Replacement Of Missing Teeth

When a tooth is removed, the root can be replaced as a titanium analog. This titanium root can be used to anchor a custom crown that will function like a new tooth. The titanium portion is underneath the gums, so it cannot be seen or felt. But the strength is far superior to the original root. The tooth is permanently attached to the titanium root and cannot be removed.

There are three components to an implant prosthesis: the fixture, the abutment and the crown.

The fixture (also referred to as the implant) is analogous to the tooth root. It is the foundation at the bone level, or the aforementioned titanium post that is placed into the jaw bone which forms the base that will eventually support the tooth. You will not be able to see the implant since it is submerged below the gums.

The crown is the visible portion of the tooth. It is the esthetic and functional component that will emerge from the gums. This portion of the prosthesis will be custom created by your dentist after the foundation (i.e. implant fixture) is fully healed and integrated with the bone. This process will occur between 3-6 months after the implant is placed.

The abutment is what connects the implant fixture to the crown. This component is also placed after the implant fixture is fully healed (again 3-6 months) and at the same time as the crown. Most of the time, the abutment is custom made by your dentist along with the crown. In certain circumstances, our surgeons will fabricate the abutment and your dentist will create the crown.

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The Pre surgical Planning

Placing dental implants requires a lot of planning and preparation prior to the surgery. A slight error in angulations or depth of placement could cause difficulties later in fabricating the crown. Our doctors utilize the newest techniques to ensure optimum results. Prior to the surgery, we will be taking additional 3-D radiographs specifically designed for implants and impressions, or molds, to duplicate your teeth in order to fabricate a surgical guiding stent. For more complex, full-arch reconstructions, a computer generated program will aid in placement and angulations of the implants so that any chance of complications will be minimized.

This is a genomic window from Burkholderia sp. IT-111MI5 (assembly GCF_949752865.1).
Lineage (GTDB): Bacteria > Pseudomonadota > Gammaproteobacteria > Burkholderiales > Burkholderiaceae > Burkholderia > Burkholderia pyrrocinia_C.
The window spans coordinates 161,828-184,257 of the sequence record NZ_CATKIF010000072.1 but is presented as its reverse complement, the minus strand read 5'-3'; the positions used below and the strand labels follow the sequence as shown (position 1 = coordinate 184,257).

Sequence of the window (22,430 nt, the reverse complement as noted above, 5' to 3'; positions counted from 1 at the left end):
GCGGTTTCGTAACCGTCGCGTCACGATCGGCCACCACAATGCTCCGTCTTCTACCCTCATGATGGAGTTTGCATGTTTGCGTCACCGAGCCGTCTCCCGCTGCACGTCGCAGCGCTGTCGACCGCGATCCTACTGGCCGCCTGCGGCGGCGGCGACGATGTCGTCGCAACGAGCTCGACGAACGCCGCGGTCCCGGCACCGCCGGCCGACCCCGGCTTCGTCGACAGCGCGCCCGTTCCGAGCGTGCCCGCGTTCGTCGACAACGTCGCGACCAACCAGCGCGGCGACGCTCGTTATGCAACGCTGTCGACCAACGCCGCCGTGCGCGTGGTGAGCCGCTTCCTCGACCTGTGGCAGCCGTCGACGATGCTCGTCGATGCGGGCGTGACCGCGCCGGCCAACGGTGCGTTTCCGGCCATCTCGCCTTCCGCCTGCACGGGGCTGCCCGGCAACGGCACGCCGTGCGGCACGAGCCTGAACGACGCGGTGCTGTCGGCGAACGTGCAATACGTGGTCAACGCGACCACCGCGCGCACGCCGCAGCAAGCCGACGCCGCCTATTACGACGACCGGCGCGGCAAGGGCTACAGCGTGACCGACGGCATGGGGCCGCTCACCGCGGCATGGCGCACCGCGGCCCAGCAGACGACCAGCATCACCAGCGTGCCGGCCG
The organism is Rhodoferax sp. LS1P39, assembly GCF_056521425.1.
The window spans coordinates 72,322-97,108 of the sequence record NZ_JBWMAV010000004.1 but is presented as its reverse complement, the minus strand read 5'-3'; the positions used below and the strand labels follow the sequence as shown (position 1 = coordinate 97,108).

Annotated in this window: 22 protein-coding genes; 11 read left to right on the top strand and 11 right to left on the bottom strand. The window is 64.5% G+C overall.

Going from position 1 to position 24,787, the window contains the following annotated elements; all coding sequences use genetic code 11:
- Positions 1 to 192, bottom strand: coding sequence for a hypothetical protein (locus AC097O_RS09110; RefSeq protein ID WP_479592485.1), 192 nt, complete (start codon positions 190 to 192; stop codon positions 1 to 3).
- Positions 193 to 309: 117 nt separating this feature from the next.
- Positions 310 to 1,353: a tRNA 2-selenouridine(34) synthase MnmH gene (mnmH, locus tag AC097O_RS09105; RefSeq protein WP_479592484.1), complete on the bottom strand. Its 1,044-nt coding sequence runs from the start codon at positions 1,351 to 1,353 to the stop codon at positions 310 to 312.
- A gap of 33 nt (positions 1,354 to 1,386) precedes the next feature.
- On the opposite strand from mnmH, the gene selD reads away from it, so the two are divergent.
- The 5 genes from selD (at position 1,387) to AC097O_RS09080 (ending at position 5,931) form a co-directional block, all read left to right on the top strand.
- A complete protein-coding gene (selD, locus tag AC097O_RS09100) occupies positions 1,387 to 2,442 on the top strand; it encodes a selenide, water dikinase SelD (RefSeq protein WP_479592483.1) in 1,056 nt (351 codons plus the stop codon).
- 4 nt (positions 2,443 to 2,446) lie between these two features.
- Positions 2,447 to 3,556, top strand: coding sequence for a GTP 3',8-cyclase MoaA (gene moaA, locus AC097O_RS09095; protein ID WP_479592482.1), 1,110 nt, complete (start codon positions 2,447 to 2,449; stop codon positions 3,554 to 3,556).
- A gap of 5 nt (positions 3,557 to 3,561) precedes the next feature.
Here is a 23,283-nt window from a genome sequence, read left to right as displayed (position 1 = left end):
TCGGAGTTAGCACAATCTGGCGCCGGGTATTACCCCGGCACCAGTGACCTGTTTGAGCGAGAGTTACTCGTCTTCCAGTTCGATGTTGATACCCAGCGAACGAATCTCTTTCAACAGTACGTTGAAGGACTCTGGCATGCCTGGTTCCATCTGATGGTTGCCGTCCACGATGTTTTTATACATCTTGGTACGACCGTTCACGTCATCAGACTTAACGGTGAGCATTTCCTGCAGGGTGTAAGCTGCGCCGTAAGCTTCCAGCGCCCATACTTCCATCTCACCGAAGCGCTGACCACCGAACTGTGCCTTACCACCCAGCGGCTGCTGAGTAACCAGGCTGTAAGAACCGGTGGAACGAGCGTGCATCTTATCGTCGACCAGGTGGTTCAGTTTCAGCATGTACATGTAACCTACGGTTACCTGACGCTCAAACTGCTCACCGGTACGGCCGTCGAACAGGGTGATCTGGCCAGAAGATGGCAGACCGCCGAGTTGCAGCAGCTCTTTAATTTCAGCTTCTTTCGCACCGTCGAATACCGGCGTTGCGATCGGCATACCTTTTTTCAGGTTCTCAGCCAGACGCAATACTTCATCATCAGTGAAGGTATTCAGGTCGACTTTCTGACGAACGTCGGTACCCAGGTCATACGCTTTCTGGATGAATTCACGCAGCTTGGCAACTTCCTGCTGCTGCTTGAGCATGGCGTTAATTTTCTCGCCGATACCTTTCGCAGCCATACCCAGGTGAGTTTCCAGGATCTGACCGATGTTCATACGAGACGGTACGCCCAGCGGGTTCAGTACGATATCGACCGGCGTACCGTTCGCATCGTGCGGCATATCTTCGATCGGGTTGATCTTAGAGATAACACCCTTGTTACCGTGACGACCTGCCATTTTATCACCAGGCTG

The Surgical Procedure

For most patients, the placement of dental implants involves two surgical procedures. First, implants are placed within your jawbone. The healing implants are re submerged beneath the gums, so there will be no teeth attached to the implants immediately after surgery. For the first three to six months following surgery, the implants are beneath the surface of the gums gradually bonding with the jawbone. You should be able to cautiously wear temporary dentures and eat a soft diet during this time. Majority of implant failures occur during this time, thus careful management of the wound is critical. After the surgery, most patients recover quickly within 2-3 days and experience minimal disruption in their daily routine.

After the implant has bonded to the jawbone, the second phase begins. Our doctors will uncover the implants and attach small cylinders that protrude through the gums and will act as a guide for the surrounding gums to heal around. These cylinders, called healing abutments, will be replaced when the permanent crowns are seated by your dentist.

When replacing a tooth in the visible esthetic areas, our surgeons will coordinate treatment with your restorative dentist regarding a temporary replacement during the healing period. We will make arrangements prior to your surgery visit to make sure you have an acceptable replacement for the missing tooth on a temporary basis while the implant heals.

Surgical Advances

Using the most recent advances in dental implant technology, there are select instances in which we are able to place implants at the same time as removal of the tooth, resulting in a fewer number of surgical procedures and quicker healing time. Your doctor has the experience and clinical acumen to determine whether he can predictably recommend this option for your case.

There are even situations where the implants can be placed at the same time as a tooth extraction and placing a temporary, non removable crown on the implant within 3-4 days further minimizing the number of surgical procedures. Advances in dental implant technology have made it possible, in select cases, to extract teeth and place implants with temporary crowns at one visit.

Implants are a team effort between an oral surgeon and a restorative dentist. While our doctors perform the actual implant surgery, initial tooth extractions, and bone grafting if necessary, your dentist fits and makes the permanent prosthesis. Your dentist will also make any temporary prosthesis needed during the implant process.

Types Of Available Prosthesis (Teeth)

A single implant is used to replace each missing tooth each prosthetic tooth attaches to its own implant.

A partial prosthesis (fixed bridge) can replace two or more teeth and may require only two or three implants. An implant supported bridge would utilize two or more anchor teeth that would support a gap to replace three, four or more missing teeth in a quadrant.

If all teeth are missing, a full arch reconstruction can be performed using multiple implants. Depending on the residual bone levels, full fixed arch reconstruction can be completed with four to six implants. In these cases, implants can be used to help anchor the dentures for improved fit (see below), or replace the denture altogether with a full set of teeth that are permanent and fixed. They can only be removed by your dentist.